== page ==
“As frontline workers who care for sick patients every day, nurses know the importance of high-quality health care. Maintaining health insurance coverage for frontline workers and their families was a factor nurses considered along with serious concerns about PeaceHealth’s current ability to care for vulnerable, home-bound patients and a desire to give PeaceHealth executives another opportunity to do the right thing for this community by coming to a fair agreement and preventing a strike.
“PeaceHealth has a bad reputation for threatening its own workers’ health care. While nurses are deeply disappointed PeaceHealth threatened to terminate health insurance for local nurses and their families at PeaceHealth Sacred Heart Home Care Services—we were not surprised. We were surprised by their interpretation of the employment status of nurses on strike and don’t agree with their position. However, ONA was and is prepared to ensure local nurses and their families continue to have access to health insurance throughout this strike regardless of the final dates.
“This is the first time in more than 40 years nurses in Lane County have voted to strike. It is not a decision they took lightly. Nurses are willing to sacrifice to protect their community’s health and safety and address PeaceHealth’s staffing crisis. They are tired of apologizing to their patients for substandard care. Nurses are committed to strike to make sure everyone in this community receives the care and respect they deserve.”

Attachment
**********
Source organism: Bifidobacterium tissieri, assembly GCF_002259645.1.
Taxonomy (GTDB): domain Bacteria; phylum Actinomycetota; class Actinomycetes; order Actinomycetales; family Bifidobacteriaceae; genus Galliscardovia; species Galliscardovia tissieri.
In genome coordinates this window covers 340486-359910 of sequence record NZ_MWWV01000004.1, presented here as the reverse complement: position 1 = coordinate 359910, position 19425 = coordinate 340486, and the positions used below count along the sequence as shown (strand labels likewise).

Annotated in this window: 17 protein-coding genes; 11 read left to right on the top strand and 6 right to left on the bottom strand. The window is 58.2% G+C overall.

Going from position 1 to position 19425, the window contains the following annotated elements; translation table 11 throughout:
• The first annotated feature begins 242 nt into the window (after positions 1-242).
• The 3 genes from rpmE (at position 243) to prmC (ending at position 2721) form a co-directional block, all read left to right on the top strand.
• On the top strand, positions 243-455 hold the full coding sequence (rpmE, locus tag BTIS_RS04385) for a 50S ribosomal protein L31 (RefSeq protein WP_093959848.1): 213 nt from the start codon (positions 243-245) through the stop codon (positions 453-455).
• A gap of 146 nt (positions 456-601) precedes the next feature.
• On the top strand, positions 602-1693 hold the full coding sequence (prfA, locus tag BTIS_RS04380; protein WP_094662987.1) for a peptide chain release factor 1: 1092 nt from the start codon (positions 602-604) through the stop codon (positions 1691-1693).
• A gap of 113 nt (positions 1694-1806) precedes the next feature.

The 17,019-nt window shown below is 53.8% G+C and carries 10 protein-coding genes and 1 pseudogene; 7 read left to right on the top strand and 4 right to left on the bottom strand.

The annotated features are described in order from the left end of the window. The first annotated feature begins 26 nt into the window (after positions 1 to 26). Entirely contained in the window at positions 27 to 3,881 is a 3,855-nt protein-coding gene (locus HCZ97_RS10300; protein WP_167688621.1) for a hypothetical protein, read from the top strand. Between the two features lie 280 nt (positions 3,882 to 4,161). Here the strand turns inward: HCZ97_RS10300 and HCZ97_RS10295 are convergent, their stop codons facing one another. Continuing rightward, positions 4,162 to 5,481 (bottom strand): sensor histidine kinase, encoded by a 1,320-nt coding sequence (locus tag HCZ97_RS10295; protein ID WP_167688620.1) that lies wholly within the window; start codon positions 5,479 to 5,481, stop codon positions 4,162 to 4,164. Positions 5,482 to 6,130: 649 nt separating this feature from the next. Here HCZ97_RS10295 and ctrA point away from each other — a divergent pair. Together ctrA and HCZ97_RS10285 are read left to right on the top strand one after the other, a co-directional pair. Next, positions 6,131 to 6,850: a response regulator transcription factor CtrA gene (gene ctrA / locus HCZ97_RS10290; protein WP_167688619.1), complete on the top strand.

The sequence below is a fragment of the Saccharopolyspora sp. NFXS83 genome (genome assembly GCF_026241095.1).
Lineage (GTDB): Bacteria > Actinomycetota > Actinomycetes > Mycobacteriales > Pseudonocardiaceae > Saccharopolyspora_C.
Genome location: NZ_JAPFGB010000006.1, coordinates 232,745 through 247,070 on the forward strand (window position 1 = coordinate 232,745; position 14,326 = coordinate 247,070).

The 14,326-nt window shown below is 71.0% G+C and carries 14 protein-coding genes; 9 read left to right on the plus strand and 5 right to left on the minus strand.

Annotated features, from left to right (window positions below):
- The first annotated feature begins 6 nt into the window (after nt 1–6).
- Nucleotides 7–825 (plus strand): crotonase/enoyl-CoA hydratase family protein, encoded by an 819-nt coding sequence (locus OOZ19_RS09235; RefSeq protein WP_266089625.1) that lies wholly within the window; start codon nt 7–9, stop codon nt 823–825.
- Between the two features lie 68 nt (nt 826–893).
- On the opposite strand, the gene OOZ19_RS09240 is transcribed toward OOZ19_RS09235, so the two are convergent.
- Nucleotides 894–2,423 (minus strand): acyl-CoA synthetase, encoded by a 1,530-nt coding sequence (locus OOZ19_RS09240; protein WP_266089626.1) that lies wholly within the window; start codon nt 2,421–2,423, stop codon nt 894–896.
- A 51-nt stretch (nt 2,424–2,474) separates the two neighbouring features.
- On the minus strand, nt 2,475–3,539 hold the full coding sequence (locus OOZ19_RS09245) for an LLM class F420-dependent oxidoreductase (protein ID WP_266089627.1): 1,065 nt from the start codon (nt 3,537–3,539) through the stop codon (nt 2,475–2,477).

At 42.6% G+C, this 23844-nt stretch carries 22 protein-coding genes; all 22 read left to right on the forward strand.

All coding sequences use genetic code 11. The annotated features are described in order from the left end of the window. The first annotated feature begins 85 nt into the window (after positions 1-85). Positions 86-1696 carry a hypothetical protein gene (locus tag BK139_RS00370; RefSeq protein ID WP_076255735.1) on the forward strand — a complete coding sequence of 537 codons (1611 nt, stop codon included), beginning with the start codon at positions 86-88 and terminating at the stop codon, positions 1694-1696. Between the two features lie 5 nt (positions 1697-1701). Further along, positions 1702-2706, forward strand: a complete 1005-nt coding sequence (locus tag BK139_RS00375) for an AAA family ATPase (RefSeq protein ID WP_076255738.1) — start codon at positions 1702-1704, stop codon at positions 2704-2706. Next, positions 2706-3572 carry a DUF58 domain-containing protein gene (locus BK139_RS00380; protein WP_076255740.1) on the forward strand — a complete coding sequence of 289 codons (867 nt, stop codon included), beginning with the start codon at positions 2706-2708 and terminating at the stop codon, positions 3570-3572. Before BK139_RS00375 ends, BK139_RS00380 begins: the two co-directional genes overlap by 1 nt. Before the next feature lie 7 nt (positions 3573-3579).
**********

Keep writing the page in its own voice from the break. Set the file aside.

Whole Community News also asked PeaceHealth to comment on statements by ONA representatives and Eugene Springfield Fire Chief Mike Caven about increasing delays in local hospital care for all patients.
Whole Community News: The union says that as PeaceHealth and ONA have not reached a contract agreement, the hospice and home health care nurses have been leaving this specialization, forcing patients who would otherwise receive care in their homes to seek care in emergency rooms and at RiverBend. This causes increased wait times for all patients. This additional burden may also be reflected in Ambulance Patient Offload Time charges. Closure of the University District and consolidation of services at RiverBend have not led to time efficiencies as promised, according to local fire chief Mike Caven. He told the Eugene City Council that his department charged PeaceHealth more in December 2023 than in November as APOT times continued to increase. Would you please share aggregated statistics about wait times for patient care at RiverBend – trend data relating to how long patients are having to wait to receive care.
PeaceHealth spokesperson Joseph Waltasti: “In regards to home heath nurses leaving the specialization, I can tell you we have 99 nurses currently in that role with just one unfilled position.”
ONA is kicking off its strike Saturday, Feb. 10 with a rally at 10 a.m. outside the PeaceHealth Sacred Heart Home Health office, 123 International Way, Springfield. The public is invited to attend and show support.
Photo courtesy Oregon Nurses Association. Caption: ONA nurses and allies hold a community-wide informational picket outside PeaceHealth Sacred Heart Home Care Services Eugene offices Nov. 29.